On August 25, our wonderful group of young adult fiction lovers gathered to discuss Rebecca Stead’s When You Reach Me. All of us enjoyed this thought-provoking book. (Quick spoiler alert: I’m writing so those of you who have read the book can follow along. If you don’t want to read referenced details, skip the section below.) Here are some main topics that came up:
- How Stead strikes a balance with Miranda’s perceptiveness. Miranda catches on to a lot of adult realizations, such as the concept of her mother’s career frustration. Yet at the same time, she is somewhat oblivious to the events at school such as differences in boy-girl adolescent friendships, social class tensions, and racial prejudice. This well-balanced approach makes Miranda likeable and also believable.
- The light touch used with regards to time travel. We talked about how it was explained simply, but was also tough to grasp. We laughed a little at how Julia seemed to “get it” so much faster than we did. Some found the chapter layout a little disorienting.
- That the book has something for everyone. We could all relate to some aspect of the story such as friendships, romance, family relationships, or coming-of-age. Even though this book is geared for 11-14, we thought that older readers might enjoy the story if it was available to them—such as borrowing from a younger sibling.
- Stead’s attention to detail. The narrative could have been too far-reaching, and we commended the use of “clues”: a short leg here, a bank of dollar bills there…it all worked for us!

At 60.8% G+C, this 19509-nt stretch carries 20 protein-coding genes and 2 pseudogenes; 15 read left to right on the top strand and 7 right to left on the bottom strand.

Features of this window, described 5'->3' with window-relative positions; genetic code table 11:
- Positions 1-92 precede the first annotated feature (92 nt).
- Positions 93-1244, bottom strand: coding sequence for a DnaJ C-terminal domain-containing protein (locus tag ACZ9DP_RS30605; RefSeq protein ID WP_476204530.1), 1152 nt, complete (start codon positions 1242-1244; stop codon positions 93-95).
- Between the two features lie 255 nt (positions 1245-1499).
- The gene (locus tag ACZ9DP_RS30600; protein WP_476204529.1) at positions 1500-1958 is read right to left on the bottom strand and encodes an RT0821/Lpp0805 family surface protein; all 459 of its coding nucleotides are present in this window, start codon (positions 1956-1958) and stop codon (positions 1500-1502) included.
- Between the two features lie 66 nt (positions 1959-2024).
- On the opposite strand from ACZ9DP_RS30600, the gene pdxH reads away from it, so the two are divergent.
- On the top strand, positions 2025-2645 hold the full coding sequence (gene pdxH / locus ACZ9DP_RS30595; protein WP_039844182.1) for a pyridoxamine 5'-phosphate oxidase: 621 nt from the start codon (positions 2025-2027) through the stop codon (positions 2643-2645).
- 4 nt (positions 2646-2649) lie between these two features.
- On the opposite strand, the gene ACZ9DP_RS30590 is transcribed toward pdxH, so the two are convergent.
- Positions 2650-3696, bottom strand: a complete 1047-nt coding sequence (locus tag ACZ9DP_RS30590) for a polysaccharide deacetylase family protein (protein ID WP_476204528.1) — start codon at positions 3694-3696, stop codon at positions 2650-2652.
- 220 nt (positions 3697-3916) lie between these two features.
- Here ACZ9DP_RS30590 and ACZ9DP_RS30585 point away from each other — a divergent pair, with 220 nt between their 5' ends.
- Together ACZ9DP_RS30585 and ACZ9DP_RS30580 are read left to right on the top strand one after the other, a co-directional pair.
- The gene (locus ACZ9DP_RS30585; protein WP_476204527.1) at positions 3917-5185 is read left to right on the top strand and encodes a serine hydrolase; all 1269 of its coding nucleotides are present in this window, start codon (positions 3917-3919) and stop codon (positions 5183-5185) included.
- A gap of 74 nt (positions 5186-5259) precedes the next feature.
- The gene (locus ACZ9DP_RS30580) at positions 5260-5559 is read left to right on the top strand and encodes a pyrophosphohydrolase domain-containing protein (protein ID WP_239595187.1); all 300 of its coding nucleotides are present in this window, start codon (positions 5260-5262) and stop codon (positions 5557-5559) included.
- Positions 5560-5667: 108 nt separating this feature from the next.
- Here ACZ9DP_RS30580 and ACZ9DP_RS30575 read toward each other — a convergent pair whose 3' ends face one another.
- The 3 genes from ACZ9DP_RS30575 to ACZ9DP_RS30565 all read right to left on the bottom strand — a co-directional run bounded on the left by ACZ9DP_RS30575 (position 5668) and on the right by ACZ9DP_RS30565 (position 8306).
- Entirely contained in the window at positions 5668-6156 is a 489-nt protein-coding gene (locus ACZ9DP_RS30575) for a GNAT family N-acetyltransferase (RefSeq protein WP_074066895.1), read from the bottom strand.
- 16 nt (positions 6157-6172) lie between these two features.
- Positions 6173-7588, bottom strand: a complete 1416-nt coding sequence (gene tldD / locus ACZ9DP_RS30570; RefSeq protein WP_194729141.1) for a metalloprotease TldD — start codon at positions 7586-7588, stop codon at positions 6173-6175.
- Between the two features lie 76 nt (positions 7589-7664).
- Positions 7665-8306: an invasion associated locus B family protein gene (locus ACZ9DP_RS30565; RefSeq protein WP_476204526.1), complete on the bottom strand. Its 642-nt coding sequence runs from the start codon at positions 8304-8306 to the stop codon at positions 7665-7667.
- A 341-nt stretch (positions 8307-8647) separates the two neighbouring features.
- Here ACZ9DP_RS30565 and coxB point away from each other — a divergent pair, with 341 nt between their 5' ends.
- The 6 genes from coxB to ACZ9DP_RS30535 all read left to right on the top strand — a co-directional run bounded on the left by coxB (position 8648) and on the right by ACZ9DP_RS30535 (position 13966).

- We had mixed reviews on the ending. Everyone could agree that all the pieces fell well into place, but we were undecided on whether the style of the ending was a letdown or the natural conclusion.
- An interesting side effect is that we all were considering rereading A Wrinkle in Time.
Join us next month on Tuesday, September 29 to discuss our next pick. We’ll be reading KL Going’s King of the Screwups. Liam suffers from the trials and tribulations of too much popularity in high school. You’ll enjoy the unique characters and humorous moments in this post-millennial bildungsroman.
Would you like to join us? E-mail us at firstname.lastname@example.org or call 703-548-4092. We can order and hold copies of the book for you.
Not located in the area? Don’t worry, we’ll be posting discussion notes after the meeting. We would love to know what you think of the book, and you can let us know here on the blog.
King of the Screwups, Harcourt, $17.00
If you read When You Reach Me, we would be thrilled to hear your thoughts in the comments!